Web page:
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Silage preservation: The battle begins
Your allies: The Lactic Acid producing bacteria
The enemy: Nitrates
Within the silage making process we want to reduce pH to pickle the silage.
The speed, extent and stability of silage fermentation is driving by the sugar and nitrogen in grass at harvesting.
Sugar feeds to the lactic acid producing bacteria, they produce the lactic acid, and this drops the silage pH.
High levels of Nitrates act as a buffer keeping the pH high.
How well preserved your silage is, is dependent on who wins the battle !
When should I Cut?
Early May silage has the highest potential Dry Matter Digestibility (DMD) in combination with potentially the most difficult ensiling conditions (lowest sugars and highest nitrates).
From early May:
– silage DMD drops by c.3% per week (up to 6% if the silage is lodged).
– as the time between fertilising and cutting increases Nitrate levels are dropping.
– as sunshine hours start to increase and grass starts to mature sugars start to increase.
A dairy farmer will typically need 65% of his silage of 70+ DMD to maximise winter performance while minimising concentrate requirement.
The goal with silage is therefor to cut early enough in May to max out DMD but to cut when sugars and nitrates are in the desired ranges to ensure good preservation.
If sugars and nitrates are outside the desired ranges an additive can be used to safeguard the silage preservation. Testing your grass before cutting is the only way to know if you are ok on these parameters.
Do I need an additive for Good Preservation?
Rate of change of Nitrates in silage fields:
Grass use an average of 2 units of nitrogen per day.
There is however a substantial range around this depending on growing conditions, etc.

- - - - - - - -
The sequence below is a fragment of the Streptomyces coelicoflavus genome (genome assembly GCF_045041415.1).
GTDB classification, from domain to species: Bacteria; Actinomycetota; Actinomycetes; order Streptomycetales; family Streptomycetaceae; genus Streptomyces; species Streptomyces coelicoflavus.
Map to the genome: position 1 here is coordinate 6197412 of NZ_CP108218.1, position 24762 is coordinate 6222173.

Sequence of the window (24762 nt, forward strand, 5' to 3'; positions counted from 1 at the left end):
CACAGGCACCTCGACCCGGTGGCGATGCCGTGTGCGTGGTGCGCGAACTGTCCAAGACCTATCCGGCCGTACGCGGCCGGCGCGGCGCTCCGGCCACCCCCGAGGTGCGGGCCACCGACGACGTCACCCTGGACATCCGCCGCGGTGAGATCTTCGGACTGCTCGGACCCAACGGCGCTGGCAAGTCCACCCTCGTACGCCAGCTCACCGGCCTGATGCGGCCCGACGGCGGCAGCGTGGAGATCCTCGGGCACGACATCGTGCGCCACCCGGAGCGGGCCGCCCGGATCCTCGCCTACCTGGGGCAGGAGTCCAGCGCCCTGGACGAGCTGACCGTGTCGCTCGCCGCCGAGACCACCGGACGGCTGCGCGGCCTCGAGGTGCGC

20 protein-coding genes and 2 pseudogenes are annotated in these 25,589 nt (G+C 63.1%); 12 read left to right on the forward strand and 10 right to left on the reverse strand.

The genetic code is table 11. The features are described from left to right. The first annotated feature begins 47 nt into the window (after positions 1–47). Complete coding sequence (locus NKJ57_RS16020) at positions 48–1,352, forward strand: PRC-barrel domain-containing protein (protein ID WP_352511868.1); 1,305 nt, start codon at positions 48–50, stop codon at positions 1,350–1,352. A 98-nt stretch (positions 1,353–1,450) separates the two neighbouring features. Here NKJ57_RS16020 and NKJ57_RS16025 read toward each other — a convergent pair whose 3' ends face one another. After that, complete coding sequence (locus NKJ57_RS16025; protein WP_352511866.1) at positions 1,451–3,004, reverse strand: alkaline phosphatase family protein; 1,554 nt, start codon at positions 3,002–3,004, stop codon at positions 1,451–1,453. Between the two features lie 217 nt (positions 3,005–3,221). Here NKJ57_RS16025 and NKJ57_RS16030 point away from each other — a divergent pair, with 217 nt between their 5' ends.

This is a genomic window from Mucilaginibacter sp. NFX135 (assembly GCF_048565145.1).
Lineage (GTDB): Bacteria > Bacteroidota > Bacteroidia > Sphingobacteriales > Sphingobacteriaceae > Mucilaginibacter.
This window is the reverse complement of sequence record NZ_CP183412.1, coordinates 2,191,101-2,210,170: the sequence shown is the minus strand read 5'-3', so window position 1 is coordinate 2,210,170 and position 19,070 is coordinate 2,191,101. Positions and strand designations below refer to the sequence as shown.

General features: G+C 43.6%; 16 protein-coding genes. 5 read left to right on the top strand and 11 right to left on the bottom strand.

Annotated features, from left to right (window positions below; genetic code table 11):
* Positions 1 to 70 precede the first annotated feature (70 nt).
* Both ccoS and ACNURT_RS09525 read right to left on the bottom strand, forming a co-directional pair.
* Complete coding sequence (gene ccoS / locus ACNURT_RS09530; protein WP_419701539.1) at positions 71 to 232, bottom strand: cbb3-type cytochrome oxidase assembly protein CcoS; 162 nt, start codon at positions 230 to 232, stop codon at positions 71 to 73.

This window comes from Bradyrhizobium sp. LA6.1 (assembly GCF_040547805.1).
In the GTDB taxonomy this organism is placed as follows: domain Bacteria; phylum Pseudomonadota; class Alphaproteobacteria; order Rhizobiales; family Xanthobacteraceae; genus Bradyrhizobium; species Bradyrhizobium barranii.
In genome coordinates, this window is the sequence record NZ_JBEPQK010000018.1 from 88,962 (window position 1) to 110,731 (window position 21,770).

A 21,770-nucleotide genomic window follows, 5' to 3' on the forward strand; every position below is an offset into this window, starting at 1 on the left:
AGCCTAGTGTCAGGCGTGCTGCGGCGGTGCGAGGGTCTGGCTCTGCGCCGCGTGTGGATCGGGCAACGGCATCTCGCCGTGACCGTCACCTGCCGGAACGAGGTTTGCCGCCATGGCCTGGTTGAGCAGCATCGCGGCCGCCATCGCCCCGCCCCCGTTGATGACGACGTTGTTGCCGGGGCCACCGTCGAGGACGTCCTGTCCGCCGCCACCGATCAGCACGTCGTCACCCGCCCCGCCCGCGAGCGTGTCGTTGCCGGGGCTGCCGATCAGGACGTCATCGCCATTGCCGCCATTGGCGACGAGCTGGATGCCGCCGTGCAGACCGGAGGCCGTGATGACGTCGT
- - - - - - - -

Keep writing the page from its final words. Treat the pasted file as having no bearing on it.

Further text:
The accompanying chart, supplied by Dairygold Analytical Services Laboratory in Lombardstown, shows nitrogen levels falling over a one-month period. Fertiliser was spread 20/03/2019. High levels of sunshine corresponded to the sharpest decline in nitrogen.
Is there a maximum Nitrate level required before cutting silage?
Nitrate of < 500 are desirable, Nitrate of > 1000 are undesirable.
However if a high level of Nitrate is accompanied with a high enough sugar preservation can be ok.
Rate of change of Sugar:
Grass sugars can halve or double over c.3 days depending on the weather conditions:
In the absence of rain, the biggest factor within a 24 h day that influences sugar % is the presence/absence of dew (approx. 1 tonne water/ha of meadow)
– therefor, waiting for the dew to evaporate is advisable when mowing for silage. Photosynthesis due to sunshine is also important (thus late afternoon should see highest sugar%) but the impact of dew is more dramatic.
Is there a minimum sugar level required before cutting silage?
Waiting for sugars to increase may be an OK strategy if you are confident of a good forecast and if the accompanied drop in DMD is not important to you.
Remember the bad years eg 2012, when the weather turned and a ‘don’t cut’ turned into ‘August cut’ because the weather simply didn’t pick up!!
If sugars are above 3% and all other parts of silage-making are done correctly you should get a good preservation.
Sugars of higher than 3% are required with very leafy wet grass (e.g. autumn regrowth; surplus paddock (4 weeks after applying high N fertiliser); grass with a high content of white clover) because of their higher buffering capacity.
With stemmy well-headed grass the threshold may be 2% (because buffering capacity is also lower).
If sugars are low, you need to
Impact of Drying / Wilting Method on Grass Dry Matter %
|Day 1||Day 2|
|9:00 AM||2:00 PM||5:00 PM||2:00 PM|
|Triple Swath Mower Conditioner||17.2||18.9||19.2||22.6|
|Mower Conditioner Standard||17.2||20.2||21.8||29.5|
|Mower Condition “Wide”||17.2||20.5||23.4||35.8|
|Spreading / Tedding||17.2||21.7||28.7||42.9|
Avoid Over-wilting—Dry Matters over 30% won’t improve animal performance
Testing your silage for sugars and nitrogen before cutting:
Dairygold Analytical Services Laboratory in Lombardstown can test sugars and nitrates and sugars and nitrates combined
How to take a Representative Grass Sample